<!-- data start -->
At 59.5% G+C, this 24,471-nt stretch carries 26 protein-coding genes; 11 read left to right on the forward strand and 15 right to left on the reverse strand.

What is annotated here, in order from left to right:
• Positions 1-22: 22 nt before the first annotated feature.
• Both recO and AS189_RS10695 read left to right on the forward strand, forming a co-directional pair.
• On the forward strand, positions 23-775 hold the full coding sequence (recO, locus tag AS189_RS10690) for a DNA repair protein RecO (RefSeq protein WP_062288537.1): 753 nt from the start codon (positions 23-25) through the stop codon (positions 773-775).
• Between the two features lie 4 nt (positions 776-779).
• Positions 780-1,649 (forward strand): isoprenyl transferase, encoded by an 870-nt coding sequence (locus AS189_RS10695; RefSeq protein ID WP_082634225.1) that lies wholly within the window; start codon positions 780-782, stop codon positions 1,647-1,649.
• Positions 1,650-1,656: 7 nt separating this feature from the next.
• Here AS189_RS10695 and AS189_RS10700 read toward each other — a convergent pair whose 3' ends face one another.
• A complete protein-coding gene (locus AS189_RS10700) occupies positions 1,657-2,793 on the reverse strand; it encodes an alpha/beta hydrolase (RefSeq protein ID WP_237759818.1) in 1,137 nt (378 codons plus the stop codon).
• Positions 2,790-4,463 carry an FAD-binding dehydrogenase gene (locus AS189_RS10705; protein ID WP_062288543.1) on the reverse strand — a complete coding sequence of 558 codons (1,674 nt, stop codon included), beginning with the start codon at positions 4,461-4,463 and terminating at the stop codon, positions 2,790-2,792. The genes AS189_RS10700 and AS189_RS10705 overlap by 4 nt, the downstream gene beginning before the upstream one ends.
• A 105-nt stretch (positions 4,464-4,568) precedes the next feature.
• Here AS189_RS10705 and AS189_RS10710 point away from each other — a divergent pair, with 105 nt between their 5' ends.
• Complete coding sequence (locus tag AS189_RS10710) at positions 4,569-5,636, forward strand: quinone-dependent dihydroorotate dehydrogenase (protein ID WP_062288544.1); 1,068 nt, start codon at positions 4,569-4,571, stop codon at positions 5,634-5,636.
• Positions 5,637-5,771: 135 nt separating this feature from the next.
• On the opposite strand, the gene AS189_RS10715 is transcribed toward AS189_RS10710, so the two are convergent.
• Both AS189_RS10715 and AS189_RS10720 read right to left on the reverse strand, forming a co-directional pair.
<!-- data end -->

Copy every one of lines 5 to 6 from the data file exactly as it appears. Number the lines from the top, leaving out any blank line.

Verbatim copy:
• On the forward strand, positions 23-775 hold the full coding sequence (recO, locus tag AS189_RS10690) for a DNA repair protein RecO (RefSeq protein WP_062288537.1): 753 nt from the start codon (positions 23-25) through the stop codon (positions 773-775).
• Between the two features lie 4 nt (positions 776-779).